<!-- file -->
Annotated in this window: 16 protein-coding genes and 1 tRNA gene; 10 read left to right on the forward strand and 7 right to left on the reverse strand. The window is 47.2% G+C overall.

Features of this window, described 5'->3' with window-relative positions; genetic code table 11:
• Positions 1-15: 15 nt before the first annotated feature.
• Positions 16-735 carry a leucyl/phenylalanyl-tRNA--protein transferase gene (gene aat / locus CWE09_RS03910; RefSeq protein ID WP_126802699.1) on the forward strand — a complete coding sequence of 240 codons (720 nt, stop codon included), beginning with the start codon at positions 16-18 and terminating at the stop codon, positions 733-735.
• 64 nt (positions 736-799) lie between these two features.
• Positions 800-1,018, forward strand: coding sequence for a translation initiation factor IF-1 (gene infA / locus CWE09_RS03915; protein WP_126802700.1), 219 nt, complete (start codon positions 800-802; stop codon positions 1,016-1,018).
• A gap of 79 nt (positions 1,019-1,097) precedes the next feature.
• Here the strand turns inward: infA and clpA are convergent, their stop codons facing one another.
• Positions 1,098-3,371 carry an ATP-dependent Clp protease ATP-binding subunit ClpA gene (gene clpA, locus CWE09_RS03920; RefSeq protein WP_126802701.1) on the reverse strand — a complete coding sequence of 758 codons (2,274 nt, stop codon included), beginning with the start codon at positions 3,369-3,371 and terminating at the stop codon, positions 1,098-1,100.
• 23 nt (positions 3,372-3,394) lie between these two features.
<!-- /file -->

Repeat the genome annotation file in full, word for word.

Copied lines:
Annotated in this window: 16 protein-coding genes and 1 tRNA gene; 10 read left to right on the forward strand and 7 right to left on the reverse strand. The window is 47.2% G+C overall.

Features of this window, described 5'->3' with window-relative positions; genetic code table 11:
• Positions 1-15: 15 nt before the first annotated feature.
• Positions 16-735 carry a leucyl/phenylalanyl-tRNA--protein transferase gene (gene aat / locus CWE09_RS03910; RefSeq protein ID WP_126802699.1) on the forward strand — a complete coding sequence of 240 codons (720 nt, stop codon included), beginning with the start codon at positions 16-18 and terminating at the stop codon, positions 733-735.
• 64 nt (positions 736-799) lie between these two features.
• Positions 800-1,018, forward strand: coding sequence for a translation initiation factor IF-1 (gene infA / locus CWE09_RS03915; protein WP_126802700.1), 219 nt, complete (start codon positions 800-802; stop codon positions 1,016-1,018).
• A gap of 79 nt (positions 1,019-1,097) precedes the next feature.
• Here the strand turns inward: infA and clpA are convergent, their stop codons facing one another.
• Positions 1,098-3,371 carry an ATP-dependent Clp protease ATP-binding subunit ClpA gene (gene clpA, locus CWE09_RS03920; RefSeq protein WP_126802701.1) on the reverse strand — a complete coding sequence of 758 codons (2,274 nt, stop codon included), beginning with the start codon at positions 3,369-3,371 and terminating at the stop codon, positions 1,098-1,100.
• 23 nt (positions 3,372-3,394) lie between these two features.